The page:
Updated 11:29 AM EDT, Tue, Jun 16, 2020

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Shortage of Donkey Skin Causes Manufacturers to Use Fake Ingredients in Traditional Chinese Medicine

Donkey Hide Chinese Traditional Medicine

(Photo : Photo by Matt Cardy/Getty Images) The shortage of donkey hide for use in Chinese traditional medicine (TCM) has led to the use of the hides of other animals like oxen, horses and pigs as a replacement.

Due to the shortage of an important ingredient in traditional Chinese medicine (TCM), the market has opened up to numerous fake replacements, Xinhua reported. 

Donkey-hide gelatin (or ejiao in Chinese) is a famous TCM ingredient made from stewing a donkey's skin and improving it to make tonic. It is believed that eijiao can help cure anemia, dry cough, and dizziness.

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It can be used in many products such as desserts and can cost as much as ¥400 ($61) to ¥4,000 ($608). 

Data released by the Shandong Ejiao Trade Association showed that 5,000 tons of ejiao is produced yearly in mainland China. This requires about 4 million donkey hides each year. However, the annual supply stands at less than 1.8 million, which means that around 40 percent of ejiao products in the market are fake. 

Ejiao were originally produced in Shandong Province, and most of the suppliers currently come from there.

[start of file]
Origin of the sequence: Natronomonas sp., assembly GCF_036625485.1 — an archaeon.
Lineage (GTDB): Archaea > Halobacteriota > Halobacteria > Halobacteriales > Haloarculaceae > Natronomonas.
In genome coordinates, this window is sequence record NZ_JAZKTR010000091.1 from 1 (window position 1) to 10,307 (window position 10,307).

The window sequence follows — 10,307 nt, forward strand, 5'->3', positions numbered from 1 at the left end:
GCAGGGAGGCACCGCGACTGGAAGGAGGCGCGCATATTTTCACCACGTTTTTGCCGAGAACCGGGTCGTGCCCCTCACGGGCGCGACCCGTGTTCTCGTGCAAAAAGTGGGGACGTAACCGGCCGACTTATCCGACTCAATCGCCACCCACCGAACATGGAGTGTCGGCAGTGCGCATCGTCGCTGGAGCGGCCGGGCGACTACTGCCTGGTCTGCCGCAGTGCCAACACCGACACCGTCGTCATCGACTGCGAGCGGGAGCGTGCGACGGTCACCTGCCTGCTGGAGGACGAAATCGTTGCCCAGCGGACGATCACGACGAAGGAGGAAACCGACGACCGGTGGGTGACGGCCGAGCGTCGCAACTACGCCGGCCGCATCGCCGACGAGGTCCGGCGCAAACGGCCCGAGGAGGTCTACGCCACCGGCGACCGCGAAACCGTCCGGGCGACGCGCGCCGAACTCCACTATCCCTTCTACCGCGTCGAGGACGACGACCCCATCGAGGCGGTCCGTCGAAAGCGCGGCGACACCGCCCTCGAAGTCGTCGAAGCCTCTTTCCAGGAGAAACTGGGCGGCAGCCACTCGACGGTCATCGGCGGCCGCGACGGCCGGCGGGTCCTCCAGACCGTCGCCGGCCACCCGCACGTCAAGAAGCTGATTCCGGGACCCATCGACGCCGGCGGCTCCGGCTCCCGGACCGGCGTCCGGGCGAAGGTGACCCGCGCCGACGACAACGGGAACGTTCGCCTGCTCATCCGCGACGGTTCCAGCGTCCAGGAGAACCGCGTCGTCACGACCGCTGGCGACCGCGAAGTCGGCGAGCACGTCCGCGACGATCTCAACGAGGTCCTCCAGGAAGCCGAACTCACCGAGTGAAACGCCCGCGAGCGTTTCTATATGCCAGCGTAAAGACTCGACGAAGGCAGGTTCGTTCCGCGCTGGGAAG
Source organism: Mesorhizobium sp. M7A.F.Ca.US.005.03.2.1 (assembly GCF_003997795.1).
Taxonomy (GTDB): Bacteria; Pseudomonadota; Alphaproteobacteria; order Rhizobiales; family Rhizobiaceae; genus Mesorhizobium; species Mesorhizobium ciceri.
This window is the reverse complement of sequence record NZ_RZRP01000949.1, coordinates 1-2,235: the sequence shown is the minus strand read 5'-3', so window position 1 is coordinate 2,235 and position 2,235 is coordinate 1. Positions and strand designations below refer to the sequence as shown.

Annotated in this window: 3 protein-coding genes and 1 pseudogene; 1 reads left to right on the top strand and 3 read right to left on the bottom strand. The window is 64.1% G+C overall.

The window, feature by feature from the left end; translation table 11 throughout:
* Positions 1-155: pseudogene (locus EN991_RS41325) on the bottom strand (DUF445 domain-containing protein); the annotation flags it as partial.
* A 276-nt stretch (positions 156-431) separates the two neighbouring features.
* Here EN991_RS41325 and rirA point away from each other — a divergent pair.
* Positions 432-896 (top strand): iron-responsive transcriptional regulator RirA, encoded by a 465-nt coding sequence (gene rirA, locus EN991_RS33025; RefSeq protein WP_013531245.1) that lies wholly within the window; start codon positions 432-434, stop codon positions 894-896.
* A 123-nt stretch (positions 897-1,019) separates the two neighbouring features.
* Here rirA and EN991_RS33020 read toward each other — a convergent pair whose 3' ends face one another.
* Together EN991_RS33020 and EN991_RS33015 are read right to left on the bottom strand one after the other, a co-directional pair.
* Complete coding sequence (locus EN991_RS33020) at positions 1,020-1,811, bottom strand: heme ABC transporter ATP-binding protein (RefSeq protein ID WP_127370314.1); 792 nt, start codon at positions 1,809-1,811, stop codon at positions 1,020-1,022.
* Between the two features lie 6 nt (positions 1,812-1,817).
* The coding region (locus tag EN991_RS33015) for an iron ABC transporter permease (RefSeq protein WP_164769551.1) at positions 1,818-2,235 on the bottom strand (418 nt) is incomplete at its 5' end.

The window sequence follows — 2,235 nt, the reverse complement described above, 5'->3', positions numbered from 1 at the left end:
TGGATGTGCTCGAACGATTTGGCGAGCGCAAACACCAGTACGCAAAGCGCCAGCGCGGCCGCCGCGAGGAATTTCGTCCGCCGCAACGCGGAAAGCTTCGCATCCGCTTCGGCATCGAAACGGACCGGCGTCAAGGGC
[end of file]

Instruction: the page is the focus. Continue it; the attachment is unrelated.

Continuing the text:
"With the current donkey hide supply, only 3,000 tons of ejiao can be manufactured each year," said Dong Shuguang, an ejiao consultant. 

The shortage in ejiao is being caused by donkeys' low fertility rate and long rearing time, which has led to a 23 percent price increase. 

In 2015, a complete donkey skin was sold at an average price of ¥2,600 ($395).

Seeing no other solution, manufacturers have turned to using skins of mules, horses, pigs, and oxen, with some even using shoes. 

"It is very difficult to differentiate donkey skin from mules and horses, making it easy for manufacturers to get away with fake products. Current testing methods are ineffective," said Bu Xun from Shandong Academy of Agricultural Sciences. 

Bu said that manufacturers also save a lot of money by using other animal skin as hides of horses and mules are only ¥200 ($30), while a donkey skin almost ¥ 3,000 ($455).

Only DNA tests can guarantee real ejiao products. The country primarily test for traces of oxen, overlooking hides of pigs, horses, and other animals, Bu said. 

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